Tags: DSO
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SMME’s regularly face cashflow problems due to late or non-payments from customers. Late payments do not only influence your cashflow, but also your monthly finances. Due to unpaid accounts, employees need to spend additional time chasing down later payers, and some companies employ an in-house specialist, or an outsourced company, to take care of debt collection on their behalf.

If not handled effectively, late payments can influence your company’s ability to trade, it could prevent you from being able to pay your suppliers or staff on time, and it could force you to rely on bank overdrafts to make essential payments like electrical bills, rent, etc.

Besides its effects on your business, late payments also take a highly emotional toll on business owners and CEO’s, and can lead to anxiety, increased stress, depression, and other serious mental and physical health issues.

Luckily, there are certain measures you can take, and regulations you can implement, to protect your company from some of the effects of overdue payments, and to reduce the amount of outstanding payments in future (Source: https://www.cfocentre.com/za/).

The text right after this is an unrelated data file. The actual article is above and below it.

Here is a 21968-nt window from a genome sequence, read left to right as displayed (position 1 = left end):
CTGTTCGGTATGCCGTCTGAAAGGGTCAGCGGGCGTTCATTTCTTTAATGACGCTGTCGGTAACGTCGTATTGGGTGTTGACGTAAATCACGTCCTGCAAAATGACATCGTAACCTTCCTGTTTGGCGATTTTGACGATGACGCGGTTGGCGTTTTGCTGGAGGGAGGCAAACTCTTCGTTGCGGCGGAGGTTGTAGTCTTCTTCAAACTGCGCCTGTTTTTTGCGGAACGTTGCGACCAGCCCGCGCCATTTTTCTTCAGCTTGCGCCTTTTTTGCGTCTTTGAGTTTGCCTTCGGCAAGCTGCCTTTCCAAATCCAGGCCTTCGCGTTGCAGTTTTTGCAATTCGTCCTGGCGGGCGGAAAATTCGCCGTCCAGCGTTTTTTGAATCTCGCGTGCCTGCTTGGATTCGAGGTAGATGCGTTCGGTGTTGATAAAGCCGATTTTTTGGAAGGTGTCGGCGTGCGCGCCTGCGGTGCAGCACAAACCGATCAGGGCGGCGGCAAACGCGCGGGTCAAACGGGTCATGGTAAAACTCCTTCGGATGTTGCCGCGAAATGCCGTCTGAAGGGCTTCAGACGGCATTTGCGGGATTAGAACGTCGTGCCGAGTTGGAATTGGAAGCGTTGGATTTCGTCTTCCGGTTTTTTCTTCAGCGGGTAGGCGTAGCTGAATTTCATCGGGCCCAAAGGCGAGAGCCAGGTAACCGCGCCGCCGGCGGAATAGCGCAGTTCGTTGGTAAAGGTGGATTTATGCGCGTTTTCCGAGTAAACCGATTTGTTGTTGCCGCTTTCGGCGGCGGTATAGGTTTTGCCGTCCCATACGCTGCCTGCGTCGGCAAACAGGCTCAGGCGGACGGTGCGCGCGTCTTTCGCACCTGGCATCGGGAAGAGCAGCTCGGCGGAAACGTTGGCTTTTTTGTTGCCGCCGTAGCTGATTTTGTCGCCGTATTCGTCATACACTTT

Some tips for ending late payment issues:

  • Do research on prospective clients
    Before you extend credit facilities to a new client, make sure that you conduct thorough research on the company. Do a credit check, and try to determine whether the company has a track record of paying on time.
  • Offer different payment options
    By offering different payment options, such as PayPal, you provide clients with different ways of paying you – this is especially useful for foreign clients.
  • Send invoices in advance
    When an invoice is ready, send it.  An invoice should be rendered and sent to your customer as soon as the work commissioned has been completed.
  • Agree to the payment terms
    When signing a business contract with your client, let them sign or agree to specific terms and conditions when it comes to paying invoices. Include these payment terms and conditions on every invoice.
  • Follow through on late payments
    Follow up on late fees and overdue payments, and agree a payment term with the client.
  • Keep to a monthly schedule
    Sending your invoices on the same date every month will let your clients settle into a ‘payment routine,’ and they will know when they can expect invoices from you.
  • Review/track your invoices
    To keep up with your invoices and to be notified of late payments, invest in an invoice tracking system. If a payment is overdue, you will be notified.

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